Distributed into milk in rats;1 discontinue nursing or drug because of potential risk in nursing infants.1

Pediatric Use

Safety and efficacy not established in children <18 years of age.1 2 13

Geriatric Use

No substantial differences in safety and efficacy relative to younger adults, but increased sensitivity cannot be ruled out.1 2

Hepatic Impairment

Not studied in patients with moderate to severe hepatic impairment;1 2 19 use with caution.1 13

Renal Impairment

Use with particular caution in patients with severe renal impairment (Clcr <25 mL/minute).1 Safety and efficacy not established in patients undergoing hemodialysis.1 2 (See Elimination Route under Pharmacokinetics.)

Common Adverse Effects

Headache, diarrhea, abnormal (e.g., loose) stools, dizziness, infection, palpitation, pharyngitis, back pain, nausea, peripheral edema, rhinitis, dyspepsia, increased cough, tachycardia.1 3 4 9 10 17

Interactions for Pletal

Metabolized by CYP3A4, and to a lesser extent, CYP2C19.1

Drugs Affecting Hepatic Microsomal Enzymes

Inhibitors of CYP3A4 and CYP2C19: potential pharmacokinetic interaction (increased plasma cilostazol concentrations, decreased clearance).1 2 13 19

Specific Drugs and Foods

Drug or Food

Interaction

Comments

Antifungals, azoles

Possible increased plasma cilostazol concentrations1 2 13 19

If used concomitantly, consider reduced cilostazol dosage (i.e., 50 mg twice daily)1 2

Anti-infectives, macrolides

Possible increases in plasma cilostazol concentrations with certain macrolide antibiotics (e.g., erythromycin, clarithromycin)1 2 19

Pharmacokinetic interaction unlikely with azithromycin19

If used concomitantly with certain macrolide antibiotics (e.g., erythromycin, clarithromycin), consider reduced cilostazol dosage (i.e., 50 mg twice daily)1 2

Aspirin

Potential additive effects on aPTT, PT, and/or bleeding time 1 19

Increased risk of hemorrhage not observed with low-dose aspirin;1 2 6 effect of concurrent analgesic doses of aspirin not known1 13

Clopidogrel

Potential additive antiplatelet effects 1 13

Pharmacokinetic interaction unlikely19

Caution advised; monitor bleeding times during concurrent administration1

Danazol

Possible increases in plasma cilostazol concentrations2 13

If used concomitantly, consider reduced cilostazol dosage (i.e., 50 mg twice daily)2 13

Diltiazem

Increased plasma cilostazol concentrations and decreased clearance1 2 19

If used concomitantly, consider reduced cilostazol dosage (i.e., 50 mg twice daily)1 2

Fluoxetine

Possible increases in plasma cilostazol concentrations1 2

If used concomitantly, consider reduced cilostazol dosage (i.e., 50 mg twice daily)1 2

Fluvoxamine

Possible increases in plasma cilostazol concentrations1 2

If used concomitantly, consider reduced cilostazol dosage (i.e., 50 mg twice daily)1 2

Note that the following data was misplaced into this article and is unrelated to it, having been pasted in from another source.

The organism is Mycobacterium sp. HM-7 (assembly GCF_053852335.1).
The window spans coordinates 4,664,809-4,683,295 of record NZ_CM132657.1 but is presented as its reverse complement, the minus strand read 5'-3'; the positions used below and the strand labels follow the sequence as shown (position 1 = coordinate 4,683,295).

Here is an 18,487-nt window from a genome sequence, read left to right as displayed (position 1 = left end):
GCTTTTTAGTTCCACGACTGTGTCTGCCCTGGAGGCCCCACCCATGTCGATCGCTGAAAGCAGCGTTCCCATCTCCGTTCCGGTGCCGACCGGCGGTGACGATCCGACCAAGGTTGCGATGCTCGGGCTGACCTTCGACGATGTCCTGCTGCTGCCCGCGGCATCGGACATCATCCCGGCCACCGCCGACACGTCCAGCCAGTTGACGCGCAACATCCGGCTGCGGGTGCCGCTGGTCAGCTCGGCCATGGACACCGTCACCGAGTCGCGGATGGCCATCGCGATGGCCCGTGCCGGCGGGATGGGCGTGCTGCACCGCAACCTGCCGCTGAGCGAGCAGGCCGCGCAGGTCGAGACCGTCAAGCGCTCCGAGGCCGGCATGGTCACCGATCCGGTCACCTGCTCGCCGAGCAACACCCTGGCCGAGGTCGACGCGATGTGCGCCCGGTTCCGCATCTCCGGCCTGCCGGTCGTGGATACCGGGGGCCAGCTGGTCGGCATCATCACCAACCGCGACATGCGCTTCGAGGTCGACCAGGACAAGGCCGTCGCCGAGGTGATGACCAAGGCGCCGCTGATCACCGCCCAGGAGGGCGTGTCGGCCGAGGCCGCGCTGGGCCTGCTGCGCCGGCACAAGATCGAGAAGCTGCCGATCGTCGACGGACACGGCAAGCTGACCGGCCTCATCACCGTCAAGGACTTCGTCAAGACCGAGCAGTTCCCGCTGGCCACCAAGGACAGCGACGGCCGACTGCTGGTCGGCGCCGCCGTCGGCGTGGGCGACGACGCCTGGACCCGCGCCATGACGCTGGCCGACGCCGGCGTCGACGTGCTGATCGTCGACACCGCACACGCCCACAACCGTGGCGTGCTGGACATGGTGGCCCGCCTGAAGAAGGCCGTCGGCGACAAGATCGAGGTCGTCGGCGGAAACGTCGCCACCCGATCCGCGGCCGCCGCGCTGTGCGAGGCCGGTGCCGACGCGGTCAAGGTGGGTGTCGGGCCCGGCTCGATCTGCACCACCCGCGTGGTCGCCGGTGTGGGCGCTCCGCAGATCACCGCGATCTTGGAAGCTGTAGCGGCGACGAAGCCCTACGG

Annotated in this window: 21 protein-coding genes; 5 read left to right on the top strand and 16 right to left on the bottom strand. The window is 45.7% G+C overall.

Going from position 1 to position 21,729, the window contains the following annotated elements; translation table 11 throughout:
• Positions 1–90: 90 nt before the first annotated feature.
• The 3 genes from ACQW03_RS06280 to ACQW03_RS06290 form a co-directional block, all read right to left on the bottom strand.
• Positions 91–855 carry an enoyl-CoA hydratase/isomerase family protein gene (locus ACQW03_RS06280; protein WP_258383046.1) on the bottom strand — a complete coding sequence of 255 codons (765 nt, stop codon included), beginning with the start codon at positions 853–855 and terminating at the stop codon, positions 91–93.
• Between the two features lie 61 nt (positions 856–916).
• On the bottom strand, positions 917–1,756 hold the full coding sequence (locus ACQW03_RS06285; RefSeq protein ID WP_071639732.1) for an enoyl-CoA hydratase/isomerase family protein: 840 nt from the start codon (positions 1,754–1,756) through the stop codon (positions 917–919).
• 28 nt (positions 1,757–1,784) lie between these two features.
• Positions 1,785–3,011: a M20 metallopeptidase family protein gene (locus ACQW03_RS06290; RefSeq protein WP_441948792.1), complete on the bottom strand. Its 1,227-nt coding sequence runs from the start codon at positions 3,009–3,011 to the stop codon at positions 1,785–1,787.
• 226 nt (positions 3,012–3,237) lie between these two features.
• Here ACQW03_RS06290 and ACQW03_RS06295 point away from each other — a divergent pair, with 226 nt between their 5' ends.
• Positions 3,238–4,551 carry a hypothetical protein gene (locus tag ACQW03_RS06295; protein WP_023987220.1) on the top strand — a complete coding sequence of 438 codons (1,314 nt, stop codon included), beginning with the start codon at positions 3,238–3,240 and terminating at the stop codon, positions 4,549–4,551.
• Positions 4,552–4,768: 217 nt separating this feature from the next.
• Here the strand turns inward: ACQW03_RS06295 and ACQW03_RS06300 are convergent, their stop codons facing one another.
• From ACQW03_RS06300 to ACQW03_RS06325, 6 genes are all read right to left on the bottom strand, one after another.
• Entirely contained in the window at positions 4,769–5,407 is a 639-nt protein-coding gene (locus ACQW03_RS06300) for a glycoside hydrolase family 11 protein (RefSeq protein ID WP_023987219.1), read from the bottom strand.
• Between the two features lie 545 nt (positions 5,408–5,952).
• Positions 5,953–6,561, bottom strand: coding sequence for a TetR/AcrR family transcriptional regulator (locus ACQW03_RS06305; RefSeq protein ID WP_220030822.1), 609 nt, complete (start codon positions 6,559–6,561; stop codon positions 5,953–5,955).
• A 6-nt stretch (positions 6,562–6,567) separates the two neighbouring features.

Grapefruit juice

Peak plasma cilostazol concentrations increased by about 50% but no effect on AUC1 2 13 19

Indinavir

Possible increased plasma cilostazol concentrations2

Lovastatin

Possible pharmacokinetic interaction; increased plasma lovastatin concentration and decreased plasma cilostazol concentration1 15 19

Not considered clinically important1 15 19

Nefazodone

Possible increased plasma cilostazol concentrations1 13

If used concomitantly, consider reduced cilostazol dosage (i.e., 50 mg twice daily)1 2

Omeprazole

Increased plasma concentrations of active cilostazol metabolite (3,4-dehydro-cilostazol)1 2 19

Use with caution; if used concomitantly, consider reduced cilostazol dosage (i.e., 50 mg twice daily)1 2

Quinidine

Pharmacokinetic interaction unlikely1

Sertraline

Possible increases in plasma cilostazol concentrations1 2 19

If used concomitantly, consider reduced cilostazol dosage (i.e., 50 mg twice daily)1 2

Warfarin

Potential additive effects on aPTT, PT, and/or platelet aggregation1

Pharmacokinetic and pharmacodynamic effects of multiple-dose concurrent therapy not known1 2 19

Pletal Pharmacokinetics

Absorption

Bioavailability

Absorbed following oral administration; bioavailability not determined.1

Onset

Peak pharmacodynamic effects (antiplatelet activity, heart-rate increase, decrease in DBP) within approximately 6 hours.25 In intermittent claudication, symptomatic relief may occur within 2–4 weeks of initial therapy; ≤12 weeks may be required to obtain optimum therapeutic effect.1 2 3 4

Food

Food increases absorption; approximately 90% increase in peak plasma concentration and 25% increase in AUC when administered with a high-fat meal.1 13 18

Increased plasma concentrations may be associated with a higher incidence of adverse effects;13 drug should be taken on an empty stomach.1 13 (See Oral Administration under Dosage and Administration.)

Concomitant ingestion of grapefruit juice increased peak plasma cilostazol concentrations by approximately 50% but had no effect on AUC.1 13